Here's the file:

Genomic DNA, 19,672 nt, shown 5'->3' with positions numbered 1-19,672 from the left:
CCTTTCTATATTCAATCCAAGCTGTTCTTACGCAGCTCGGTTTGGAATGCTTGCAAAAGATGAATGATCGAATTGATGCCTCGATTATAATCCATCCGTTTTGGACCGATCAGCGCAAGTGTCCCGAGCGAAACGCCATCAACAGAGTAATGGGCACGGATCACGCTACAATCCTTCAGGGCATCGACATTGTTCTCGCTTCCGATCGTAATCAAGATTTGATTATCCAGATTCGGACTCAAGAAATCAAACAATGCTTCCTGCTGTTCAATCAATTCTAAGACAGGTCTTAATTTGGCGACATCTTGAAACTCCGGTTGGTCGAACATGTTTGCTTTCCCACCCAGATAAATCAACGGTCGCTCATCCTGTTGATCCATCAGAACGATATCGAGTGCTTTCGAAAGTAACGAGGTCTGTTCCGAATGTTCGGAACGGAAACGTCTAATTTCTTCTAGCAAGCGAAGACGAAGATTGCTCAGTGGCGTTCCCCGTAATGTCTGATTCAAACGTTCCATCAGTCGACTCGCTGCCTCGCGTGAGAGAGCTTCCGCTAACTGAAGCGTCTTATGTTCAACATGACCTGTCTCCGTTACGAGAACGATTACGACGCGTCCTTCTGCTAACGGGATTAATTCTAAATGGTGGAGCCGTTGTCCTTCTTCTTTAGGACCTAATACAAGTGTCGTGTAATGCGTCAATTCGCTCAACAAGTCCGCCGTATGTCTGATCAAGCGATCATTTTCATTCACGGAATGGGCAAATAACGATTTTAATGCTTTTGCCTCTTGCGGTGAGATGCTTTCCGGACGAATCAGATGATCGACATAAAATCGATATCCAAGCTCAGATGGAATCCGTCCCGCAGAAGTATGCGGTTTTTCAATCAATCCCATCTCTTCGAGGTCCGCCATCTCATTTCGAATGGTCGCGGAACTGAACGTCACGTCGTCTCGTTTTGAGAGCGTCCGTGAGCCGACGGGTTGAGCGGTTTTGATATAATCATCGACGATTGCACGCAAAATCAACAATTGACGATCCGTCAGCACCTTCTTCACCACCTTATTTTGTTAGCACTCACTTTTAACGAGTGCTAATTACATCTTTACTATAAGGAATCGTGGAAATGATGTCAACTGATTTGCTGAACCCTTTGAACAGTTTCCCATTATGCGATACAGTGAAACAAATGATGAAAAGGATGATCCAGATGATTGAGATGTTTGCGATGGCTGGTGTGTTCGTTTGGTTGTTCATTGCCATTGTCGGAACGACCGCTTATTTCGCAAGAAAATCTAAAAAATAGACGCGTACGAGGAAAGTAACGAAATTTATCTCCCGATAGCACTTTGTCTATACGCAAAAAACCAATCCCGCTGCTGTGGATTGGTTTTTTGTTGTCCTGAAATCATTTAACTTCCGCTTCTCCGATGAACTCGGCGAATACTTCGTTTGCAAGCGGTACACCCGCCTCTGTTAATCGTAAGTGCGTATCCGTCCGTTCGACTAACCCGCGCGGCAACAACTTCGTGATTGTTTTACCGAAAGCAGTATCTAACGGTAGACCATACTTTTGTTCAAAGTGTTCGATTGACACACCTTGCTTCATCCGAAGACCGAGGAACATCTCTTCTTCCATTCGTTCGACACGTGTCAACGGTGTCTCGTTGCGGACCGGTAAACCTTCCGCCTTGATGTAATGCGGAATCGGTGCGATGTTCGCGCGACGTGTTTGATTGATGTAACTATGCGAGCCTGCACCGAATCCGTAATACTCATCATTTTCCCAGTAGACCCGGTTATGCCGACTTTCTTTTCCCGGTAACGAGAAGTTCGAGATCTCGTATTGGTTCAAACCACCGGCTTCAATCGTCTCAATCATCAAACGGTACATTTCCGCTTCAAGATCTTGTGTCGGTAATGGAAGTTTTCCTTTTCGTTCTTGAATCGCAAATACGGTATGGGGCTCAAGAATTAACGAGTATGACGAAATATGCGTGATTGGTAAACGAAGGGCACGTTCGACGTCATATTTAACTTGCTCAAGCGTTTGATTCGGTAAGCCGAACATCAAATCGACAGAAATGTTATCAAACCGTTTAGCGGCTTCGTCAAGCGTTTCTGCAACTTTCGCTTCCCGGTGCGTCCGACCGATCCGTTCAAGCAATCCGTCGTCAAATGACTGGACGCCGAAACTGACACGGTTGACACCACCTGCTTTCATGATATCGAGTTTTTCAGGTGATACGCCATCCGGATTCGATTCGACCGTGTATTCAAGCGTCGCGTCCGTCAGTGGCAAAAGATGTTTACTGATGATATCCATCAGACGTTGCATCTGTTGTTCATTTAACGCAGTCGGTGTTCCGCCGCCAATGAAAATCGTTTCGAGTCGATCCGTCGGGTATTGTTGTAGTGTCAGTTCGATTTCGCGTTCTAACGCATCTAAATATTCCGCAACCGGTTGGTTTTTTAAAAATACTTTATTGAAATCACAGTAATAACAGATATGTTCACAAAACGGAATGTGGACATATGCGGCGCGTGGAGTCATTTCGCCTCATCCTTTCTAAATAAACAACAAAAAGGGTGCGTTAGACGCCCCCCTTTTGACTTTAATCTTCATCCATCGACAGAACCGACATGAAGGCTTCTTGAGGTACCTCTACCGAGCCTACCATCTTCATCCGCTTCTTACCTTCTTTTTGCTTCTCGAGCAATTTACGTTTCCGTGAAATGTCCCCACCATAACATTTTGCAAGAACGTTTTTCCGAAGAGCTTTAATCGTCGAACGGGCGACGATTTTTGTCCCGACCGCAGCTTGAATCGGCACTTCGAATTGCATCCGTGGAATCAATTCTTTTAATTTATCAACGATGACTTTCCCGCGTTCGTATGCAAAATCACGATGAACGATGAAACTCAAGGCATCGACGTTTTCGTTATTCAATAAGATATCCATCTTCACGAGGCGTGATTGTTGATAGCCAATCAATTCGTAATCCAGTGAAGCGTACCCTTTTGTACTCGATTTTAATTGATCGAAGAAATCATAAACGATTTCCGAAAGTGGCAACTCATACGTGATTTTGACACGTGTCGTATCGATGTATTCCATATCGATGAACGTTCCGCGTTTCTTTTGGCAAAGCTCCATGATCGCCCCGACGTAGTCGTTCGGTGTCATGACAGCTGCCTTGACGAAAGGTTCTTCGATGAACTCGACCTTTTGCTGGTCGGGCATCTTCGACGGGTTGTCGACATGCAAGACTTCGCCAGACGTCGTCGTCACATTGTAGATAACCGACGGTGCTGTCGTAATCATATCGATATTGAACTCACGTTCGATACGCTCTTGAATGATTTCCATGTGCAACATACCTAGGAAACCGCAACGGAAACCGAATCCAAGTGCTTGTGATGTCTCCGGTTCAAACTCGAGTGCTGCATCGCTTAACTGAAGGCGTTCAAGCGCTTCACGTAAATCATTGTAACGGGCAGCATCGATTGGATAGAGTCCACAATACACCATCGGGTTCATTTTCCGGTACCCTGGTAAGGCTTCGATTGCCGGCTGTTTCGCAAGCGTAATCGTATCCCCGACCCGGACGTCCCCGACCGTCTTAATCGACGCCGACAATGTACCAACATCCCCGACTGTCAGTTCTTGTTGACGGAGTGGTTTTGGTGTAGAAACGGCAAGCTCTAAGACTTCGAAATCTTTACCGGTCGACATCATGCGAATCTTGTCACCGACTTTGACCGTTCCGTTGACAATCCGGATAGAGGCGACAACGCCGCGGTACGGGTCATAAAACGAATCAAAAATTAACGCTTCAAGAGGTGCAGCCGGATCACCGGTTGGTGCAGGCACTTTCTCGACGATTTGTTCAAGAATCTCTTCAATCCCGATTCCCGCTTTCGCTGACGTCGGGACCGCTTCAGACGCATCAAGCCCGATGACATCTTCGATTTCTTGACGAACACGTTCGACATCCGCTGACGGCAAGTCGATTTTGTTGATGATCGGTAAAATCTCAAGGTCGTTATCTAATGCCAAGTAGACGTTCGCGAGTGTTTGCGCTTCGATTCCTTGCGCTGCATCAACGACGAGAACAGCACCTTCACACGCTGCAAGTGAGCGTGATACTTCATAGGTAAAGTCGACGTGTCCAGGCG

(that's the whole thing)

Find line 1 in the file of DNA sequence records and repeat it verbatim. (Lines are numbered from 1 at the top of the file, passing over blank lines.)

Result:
Genomic DNA, 19,672 nt, shown 5'->3' with positions numbered 1-19,672 from the left: